COVID-19 treatment with UNC, Durham ties proving effective against virus, variants

Local News

RALEIGH, N.C. (WNCN) – Since COVID-19 treatments were authorized for use, North Carolina has administered 33,239 courses of monoclonal antibodies. More than 5,000 total courses of monoclonal antibodies were administered from Sept. 8 through Sept. 14.

The state is now using more courses of the treatment in a week than it previously used in a month.

UNC School of Medicine Dr. David Wohl told CBS 17 the UNC Health System administered more than 900 courses of treatment last week alone.

“That’s probably more than scratching the surface but not meeting the demand and part of the problem is there’s a bottleneck,” said Wohl.

Wohl said the current — and only — infusion treatment is complicated. If you are COVID-19 positive and are showing symptoms, you have to know about this treatment and find an infusion center within 10 days of when symptoms start. That center has to have an available chair and an infusion nurse. Wohl said we could benefit from a simpler and easier treatment.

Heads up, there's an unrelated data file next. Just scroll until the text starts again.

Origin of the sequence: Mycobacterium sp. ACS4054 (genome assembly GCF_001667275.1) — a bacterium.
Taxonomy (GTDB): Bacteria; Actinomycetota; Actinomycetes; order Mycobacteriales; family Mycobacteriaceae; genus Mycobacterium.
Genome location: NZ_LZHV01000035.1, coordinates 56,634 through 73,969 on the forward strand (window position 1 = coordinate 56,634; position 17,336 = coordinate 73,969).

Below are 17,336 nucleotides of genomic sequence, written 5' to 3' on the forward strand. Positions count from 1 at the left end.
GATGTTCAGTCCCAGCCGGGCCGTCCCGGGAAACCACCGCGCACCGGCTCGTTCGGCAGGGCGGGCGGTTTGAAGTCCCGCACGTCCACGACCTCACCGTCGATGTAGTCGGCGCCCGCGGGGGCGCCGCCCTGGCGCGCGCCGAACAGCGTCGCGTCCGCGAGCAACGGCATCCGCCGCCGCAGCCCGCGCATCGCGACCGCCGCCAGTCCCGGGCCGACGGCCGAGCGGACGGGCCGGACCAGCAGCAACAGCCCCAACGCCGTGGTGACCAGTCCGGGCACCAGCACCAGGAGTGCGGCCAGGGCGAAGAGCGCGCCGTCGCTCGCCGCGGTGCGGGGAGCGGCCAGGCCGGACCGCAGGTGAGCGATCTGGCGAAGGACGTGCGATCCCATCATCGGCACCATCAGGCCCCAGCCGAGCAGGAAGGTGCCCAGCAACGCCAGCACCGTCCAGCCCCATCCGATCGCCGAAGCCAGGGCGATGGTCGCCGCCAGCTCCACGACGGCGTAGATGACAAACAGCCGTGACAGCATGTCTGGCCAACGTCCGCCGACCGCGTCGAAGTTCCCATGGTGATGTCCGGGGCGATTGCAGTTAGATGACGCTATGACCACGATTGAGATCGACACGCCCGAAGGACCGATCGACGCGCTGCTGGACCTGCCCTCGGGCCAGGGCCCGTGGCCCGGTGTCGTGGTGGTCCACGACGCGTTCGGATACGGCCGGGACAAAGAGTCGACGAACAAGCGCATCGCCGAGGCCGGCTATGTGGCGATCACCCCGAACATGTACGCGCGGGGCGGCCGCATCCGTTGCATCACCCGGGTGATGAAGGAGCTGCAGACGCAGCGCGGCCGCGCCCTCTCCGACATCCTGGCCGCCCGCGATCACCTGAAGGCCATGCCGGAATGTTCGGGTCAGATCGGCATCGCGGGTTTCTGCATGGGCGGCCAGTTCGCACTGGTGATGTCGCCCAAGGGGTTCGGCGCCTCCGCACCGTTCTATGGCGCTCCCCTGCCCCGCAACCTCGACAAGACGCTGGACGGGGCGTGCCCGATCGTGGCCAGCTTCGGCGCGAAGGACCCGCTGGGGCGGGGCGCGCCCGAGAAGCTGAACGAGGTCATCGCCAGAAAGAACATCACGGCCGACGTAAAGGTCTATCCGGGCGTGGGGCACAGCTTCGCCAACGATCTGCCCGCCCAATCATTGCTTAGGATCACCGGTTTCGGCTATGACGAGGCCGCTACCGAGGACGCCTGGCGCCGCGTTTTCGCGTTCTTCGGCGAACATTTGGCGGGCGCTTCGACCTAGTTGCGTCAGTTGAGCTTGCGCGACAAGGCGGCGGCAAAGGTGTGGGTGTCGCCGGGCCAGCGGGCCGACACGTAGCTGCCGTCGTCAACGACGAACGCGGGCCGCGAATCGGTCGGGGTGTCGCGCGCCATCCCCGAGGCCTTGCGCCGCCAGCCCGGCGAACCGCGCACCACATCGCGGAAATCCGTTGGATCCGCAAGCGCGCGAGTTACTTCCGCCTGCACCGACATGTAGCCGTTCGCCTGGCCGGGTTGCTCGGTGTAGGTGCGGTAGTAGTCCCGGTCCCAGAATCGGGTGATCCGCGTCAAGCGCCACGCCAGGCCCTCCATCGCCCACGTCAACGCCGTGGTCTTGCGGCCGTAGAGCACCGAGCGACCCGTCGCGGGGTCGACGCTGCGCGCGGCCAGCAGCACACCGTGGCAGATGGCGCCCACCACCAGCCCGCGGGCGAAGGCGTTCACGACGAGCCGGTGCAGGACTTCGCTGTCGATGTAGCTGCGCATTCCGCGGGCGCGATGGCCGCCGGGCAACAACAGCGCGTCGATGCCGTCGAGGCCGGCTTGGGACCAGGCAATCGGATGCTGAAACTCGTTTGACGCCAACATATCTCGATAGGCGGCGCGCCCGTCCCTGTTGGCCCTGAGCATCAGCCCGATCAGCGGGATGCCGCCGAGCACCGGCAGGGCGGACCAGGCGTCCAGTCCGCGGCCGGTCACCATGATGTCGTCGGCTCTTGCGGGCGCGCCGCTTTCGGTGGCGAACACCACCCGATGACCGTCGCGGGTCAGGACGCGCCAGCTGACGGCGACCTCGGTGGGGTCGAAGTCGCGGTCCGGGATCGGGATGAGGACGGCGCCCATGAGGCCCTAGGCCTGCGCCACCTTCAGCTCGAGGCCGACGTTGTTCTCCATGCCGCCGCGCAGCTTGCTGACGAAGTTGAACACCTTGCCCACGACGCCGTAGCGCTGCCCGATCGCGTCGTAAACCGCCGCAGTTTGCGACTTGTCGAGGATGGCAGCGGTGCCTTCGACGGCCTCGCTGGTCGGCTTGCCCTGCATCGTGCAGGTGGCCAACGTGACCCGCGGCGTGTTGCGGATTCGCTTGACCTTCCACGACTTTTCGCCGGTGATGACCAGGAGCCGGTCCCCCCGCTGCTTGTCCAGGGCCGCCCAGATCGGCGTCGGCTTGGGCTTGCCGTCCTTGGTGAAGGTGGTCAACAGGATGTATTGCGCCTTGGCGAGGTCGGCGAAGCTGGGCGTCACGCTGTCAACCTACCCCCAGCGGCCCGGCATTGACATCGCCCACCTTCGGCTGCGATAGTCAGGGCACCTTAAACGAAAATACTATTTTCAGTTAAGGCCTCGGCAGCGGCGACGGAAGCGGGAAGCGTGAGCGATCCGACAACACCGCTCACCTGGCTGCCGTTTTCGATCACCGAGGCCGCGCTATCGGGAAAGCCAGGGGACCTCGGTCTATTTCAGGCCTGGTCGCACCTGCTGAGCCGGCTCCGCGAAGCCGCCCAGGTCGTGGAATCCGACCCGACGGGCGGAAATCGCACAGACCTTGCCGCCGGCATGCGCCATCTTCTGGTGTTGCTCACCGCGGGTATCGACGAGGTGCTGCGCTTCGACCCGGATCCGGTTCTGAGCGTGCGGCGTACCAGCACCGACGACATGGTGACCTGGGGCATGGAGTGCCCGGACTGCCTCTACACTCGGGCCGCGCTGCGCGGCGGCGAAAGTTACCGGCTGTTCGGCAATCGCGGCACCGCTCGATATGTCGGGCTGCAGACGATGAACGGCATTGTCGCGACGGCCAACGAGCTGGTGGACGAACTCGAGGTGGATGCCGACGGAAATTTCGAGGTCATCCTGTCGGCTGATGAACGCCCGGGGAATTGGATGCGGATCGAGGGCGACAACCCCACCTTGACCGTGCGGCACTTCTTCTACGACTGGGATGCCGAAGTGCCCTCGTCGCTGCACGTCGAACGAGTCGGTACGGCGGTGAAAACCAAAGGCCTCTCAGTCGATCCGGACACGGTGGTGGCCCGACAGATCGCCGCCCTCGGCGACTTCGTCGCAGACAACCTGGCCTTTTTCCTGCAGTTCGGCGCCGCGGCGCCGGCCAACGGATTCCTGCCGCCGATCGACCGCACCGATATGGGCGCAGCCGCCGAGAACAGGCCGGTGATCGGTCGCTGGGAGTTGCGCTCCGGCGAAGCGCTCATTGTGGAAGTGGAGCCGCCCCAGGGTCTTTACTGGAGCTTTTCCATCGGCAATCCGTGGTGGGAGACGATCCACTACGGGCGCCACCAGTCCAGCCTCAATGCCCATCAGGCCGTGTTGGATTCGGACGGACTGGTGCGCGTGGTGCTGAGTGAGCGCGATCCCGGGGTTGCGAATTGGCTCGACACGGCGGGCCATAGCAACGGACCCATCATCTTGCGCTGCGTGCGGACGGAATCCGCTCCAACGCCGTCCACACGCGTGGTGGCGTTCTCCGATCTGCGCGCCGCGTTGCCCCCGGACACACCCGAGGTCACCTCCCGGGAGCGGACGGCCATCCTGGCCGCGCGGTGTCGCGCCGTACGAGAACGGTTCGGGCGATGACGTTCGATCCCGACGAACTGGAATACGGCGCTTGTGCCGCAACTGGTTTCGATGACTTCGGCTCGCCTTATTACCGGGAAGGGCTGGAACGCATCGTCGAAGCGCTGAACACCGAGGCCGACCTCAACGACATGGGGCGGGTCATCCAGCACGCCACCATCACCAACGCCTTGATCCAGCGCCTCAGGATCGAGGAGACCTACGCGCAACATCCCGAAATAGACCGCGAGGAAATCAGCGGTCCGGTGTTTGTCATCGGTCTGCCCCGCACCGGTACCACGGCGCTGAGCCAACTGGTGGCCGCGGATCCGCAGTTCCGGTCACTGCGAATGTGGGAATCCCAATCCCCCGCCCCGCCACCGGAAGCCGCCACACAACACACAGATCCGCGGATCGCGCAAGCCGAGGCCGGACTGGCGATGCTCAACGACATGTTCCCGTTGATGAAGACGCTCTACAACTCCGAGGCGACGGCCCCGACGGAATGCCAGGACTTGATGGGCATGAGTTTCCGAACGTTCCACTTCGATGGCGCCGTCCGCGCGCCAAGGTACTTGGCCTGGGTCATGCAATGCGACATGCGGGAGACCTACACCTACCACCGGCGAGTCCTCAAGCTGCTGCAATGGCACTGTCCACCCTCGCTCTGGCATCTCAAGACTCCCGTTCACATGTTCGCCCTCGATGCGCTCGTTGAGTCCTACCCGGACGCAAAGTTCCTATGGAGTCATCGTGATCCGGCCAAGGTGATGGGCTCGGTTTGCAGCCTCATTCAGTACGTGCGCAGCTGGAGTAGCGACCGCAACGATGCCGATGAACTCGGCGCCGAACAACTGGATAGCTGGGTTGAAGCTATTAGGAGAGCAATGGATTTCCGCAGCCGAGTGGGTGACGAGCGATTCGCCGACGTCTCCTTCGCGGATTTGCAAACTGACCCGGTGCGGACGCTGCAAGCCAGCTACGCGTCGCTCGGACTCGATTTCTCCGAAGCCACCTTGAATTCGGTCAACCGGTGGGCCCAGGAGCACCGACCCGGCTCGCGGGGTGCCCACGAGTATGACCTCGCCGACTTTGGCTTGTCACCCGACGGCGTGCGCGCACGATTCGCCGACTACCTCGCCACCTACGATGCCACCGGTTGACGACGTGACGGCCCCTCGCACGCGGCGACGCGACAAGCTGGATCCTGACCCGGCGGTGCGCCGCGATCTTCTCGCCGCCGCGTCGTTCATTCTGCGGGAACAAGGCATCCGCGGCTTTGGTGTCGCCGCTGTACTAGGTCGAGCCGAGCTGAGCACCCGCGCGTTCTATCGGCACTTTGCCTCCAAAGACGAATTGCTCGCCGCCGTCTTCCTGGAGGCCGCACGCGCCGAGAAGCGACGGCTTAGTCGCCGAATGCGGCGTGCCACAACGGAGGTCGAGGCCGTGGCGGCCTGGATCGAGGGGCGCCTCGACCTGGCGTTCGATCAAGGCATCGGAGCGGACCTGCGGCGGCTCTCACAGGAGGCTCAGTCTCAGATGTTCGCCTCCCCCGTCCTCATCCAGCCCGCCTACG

“There is more demand than there is capability to give monoclonal antibodies,” he said.

Wohl is the vice-chair for the ACTIV-2 study. Its purpose is to find a treatment or even a cure for COVID-19. Researchers are looking at inhalers, pills, and shots in addition to infusion-based therapies. This study is unique in the way it goes through its phases.

In a typical study, only one treatment would be studied and if that proves to be ineffective or unsafe, it’s removed and researchers have to start over. UNC’s plan allows for treatments to be introduced without having to start at square one. The ACTIV-2 study also combines testing phases two and three together without compromising safety.

Working with Brii Biosciences in Durham, researchers combined two different kinds of monoclonal antibodies, BRII-196 and BRII-198. They were both designed to be a longer-lasting treatment. The study recently found by combining the two monoclonal antibodies, there was a 78 percent reduction in hospitalization and deaths for high-risk COVID-19 patients. The treatment was also shown to be effective against variants like delta.

“If we can have a world where the majority of people are vaccinated, where they don’t end up in the hospital on a ventilator and for those who do get sick, a medicine that can be called into a pharmacy, that is easy to get, it’s going to be a game-changer,” said Wohl.

The study results still need to be peer-reviewed. As researchers continue to look for treatments, they say vaccines and masking are still effective in preventing infection.

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